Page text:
Statistics and Demographics
The estimated population of Kāpiti Coast District was 48,900 as at 30 June 2009. Covering an area of 731 square kilometres, the District has a higher than average population density with 63.2 people per square kilometre compared with 14.9 people nationally. However if you are driving through the district you would not notice that, as most residents live between the State Highway and the beach in townships at Paraparaumu, Waikanae and Ōtaki.
Statistics New Zealand's Quick Stats About a Place has much more detailed information about the Kāpiti Coast population including those of the individual townships.
Some highlights are:
The Kāpiti Coast population is increasing faster than most places in New Zealand. Projections see large increases in Waikanae and Ōtaki, which are the District’s growth areas.
With a median age of 44.3 years the district’s population is also older than the national median age of 35.9 years. Kāpiti Coast residents have a longer life expectancy than the national average, which could be due to our climate and easier pace of life.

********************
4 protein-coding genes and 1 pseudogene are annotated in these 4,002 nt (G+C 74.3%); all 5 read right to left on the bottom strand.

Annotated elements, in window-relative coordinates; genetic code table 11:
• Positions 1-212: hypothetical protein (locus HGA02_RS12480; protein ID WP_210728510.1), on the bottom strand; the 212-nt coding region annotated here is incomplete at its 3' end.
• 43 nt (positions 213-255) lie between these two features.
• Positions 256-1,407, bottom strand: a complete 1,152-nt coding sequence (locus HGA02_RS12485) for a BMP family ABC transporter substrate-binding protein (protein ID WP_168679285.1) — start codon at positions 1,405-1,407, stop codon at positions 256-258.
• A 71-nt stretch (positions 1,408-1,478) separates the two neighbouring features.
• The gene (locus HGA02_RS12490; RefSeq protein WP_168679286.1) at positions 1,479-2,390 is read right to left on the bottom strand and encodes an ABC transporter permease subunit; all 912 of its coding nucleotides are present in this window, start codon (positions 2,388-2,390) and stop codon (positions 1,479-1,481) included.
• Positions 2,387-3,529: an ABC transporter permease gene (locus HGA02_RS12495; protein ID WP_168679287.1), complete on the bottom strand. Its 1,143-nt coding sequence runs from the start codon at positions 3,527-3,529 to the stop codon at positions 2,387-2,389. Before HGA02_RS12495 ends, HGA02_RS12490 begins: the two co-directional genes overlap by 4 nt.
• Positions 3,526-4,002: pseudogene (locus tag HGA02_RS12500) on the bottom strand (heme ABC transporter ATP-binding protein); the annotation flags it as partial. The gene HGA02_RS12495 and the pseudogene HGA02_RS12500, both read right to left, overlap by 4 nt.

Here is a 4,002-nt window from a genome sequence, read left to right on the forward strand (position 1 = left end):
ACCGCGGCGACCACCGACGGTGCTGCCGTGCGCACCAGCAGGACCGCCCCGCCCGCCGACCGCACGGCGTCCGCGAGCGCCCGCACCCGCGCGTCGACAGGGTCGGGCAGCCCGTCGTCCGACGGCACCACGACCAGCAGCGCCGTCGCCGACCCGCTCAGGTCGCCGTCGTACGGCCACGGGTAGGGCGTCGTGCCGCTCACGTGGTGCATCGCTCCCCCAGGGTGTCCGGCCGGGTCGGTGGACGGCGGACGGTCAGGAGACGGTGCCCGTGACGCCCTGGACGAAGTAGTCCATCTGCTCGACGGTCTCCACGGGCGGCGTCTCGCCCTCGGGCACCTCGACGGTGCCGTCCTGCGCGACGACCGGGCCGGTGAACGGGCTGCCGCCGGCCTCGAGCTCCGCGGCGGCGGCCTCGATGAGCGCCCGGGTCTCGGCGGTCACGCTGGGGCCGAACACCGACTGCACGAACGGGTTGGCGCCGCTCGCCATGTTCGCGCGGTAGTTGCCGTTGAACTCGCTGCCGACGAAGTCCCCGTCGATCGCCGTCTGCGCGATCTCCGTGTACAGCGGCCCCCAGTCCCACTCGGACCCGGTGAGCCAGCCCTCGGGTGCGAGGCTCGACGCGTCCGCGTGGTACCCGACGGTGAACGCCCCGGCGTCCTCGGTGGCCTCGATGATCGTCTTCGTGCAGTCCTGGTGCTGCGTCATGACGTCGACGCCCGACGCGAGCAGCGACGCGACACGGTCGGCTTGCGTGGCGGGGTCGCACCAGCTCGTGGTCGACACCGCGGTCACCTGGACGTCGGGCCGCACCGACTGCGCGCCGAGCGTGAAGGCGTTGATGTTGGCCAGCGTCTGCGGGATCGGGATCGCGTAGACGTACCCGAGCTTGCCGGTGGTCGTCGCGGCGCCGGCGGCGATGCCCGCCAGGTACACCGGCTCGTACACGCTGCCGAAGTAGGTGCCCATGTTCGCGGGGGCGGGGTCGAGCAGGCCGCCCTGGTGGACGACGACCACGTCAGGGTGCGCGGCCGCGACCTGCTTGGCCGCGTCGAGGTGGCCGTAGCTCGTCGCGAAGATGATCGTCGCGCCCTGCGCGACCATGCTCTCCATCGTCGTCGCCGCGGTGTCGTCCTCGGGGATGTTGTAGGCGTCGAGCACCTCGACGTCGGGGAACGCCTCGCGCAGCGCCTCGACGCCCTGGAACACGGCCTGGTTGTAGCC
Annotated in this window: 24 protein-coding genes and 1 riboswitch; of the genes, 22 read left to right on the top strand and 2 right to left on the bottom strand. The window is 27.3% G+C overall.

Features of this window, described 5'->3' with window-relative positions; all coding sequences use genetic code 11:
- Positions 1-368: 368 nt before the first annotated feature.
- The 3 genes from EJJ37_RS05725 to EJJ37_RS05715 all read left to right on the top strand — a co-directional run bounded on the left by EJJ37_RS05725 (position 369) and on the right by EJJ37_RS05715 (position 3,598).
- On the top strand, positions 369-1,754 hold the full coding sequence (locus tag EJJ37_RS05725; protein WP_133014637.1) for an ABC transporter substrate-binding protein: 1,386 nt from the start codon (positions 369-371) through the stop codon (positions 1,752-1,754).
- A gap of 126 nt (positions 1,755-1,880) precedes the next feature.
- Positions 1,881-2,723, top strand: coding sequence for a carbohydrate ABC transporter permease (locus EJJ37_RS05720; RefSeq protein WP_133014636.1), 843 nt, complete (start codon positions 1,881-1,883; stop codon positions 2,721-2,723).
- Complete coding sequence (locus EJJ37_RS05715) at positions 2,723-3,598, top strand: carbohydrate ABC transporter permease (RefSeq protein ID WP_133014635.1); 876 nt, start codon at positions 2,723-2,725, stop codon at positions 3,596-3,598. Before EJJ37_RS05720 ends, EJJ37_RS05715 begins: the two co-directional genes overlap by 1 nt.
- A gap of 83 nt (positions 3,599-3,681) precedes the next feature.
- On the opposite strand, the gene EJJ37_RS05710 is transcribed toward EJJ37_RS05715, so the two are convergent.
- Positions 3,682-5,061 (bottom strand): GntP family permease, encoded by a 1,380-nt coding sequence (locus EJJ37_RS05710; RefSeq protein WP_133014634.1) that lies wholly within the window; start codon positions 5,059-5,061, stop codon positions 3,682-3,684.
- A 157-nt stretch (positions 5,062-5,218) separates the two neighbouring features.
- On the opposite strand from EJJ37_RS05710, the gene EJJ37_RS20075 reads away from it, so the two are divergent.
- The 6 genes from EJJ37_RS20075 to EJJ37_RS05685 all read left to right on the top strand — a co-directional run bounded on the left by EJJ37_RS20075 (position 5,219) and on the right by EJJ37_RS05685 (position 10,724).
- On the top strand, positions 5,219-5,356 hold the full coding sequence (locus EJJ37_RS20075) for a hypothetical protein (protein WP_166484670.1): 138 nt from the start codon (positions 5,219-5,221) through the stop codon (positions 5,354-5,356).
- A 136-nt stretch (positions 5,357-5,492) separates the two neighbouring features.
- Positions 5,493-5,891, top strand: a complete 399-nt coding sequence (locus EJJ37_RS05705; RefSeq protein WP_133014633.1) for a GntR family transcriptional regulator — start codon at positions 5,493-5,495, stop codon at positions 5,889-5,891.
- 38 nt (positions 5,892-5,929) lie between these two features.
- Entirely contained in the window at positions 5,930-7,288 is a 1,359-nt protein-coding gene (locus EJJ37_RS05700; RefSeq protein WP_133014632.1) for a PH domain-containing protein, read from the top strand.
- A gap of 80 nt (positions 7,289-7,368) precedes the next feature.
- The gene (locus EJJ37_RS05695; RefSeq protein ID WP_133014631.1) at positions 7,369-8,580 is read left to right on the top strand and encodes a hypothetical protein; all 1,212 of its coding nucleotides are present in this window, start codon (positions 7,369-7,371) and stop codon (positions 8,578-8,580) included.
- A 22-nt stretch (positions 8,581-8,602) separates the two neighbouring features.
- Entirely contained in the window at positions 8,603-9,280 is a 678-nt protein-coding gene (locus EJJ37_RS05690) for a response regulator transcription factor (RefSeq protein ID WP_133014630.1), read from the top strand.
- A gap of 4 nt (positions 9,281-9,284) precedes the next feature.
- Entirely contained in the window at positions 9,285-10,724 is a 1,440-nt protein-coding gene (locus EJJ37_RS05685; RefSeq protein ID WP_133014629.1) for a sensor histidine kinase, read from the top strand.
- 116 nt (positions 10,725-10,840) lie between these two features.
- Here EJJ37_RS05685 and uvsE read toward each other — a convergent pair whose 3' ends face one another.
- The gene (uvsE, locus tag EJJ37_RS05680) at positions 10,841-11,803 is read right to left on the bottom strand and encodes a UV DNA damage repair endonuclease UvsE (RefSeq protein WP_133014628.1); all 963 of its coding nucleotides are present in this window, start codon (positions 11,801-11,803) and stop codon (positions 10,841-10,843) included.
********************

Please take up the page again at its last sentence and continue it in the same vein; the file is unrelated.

In general compared to New Zealand the Kāpiti Coast District population has:
- slightly fewer children aged under five years
- slightly fewer children aged 5-19 years old
- significantly fewer (under two thirds) people aged 20-39 years
- slightly more people aged 40-64 years, and
- substantially more people (around double) aged 65 years and more.
The Kāpiti Coast has a highly mobile population. In 2006 over 50% of the population had moved into the District in the previous 5 years. Young people growing up on the Kāpiti Coast tend to leave to go to university or jobs in the cities. This high level of mobility or turnover raises significant communication issues as the community tries to address many of the pressures it faces.
Median income increased from 2001 to 2006, moving the Kāpiti Coast District in ranking from 8 to 6 amongst territorial areas in the Wellington region.
The 2006 Census showed the Kāpiti Coast District is less ethnically diverse than the country as a whole.
A very large number of the district’s residents identified themselves as European (68% nationally) or as “New Zealanders” (11% nationwide). Māori were close to their national representation (15% nationally.) However, the Asian ethnic group and Pacific Peoples each accounted for just 2% (compared with a national 9% and 7% respectively). Other smaller ethnic groups (Middle Eastern, Latin American, African) were practically non-existent in the District.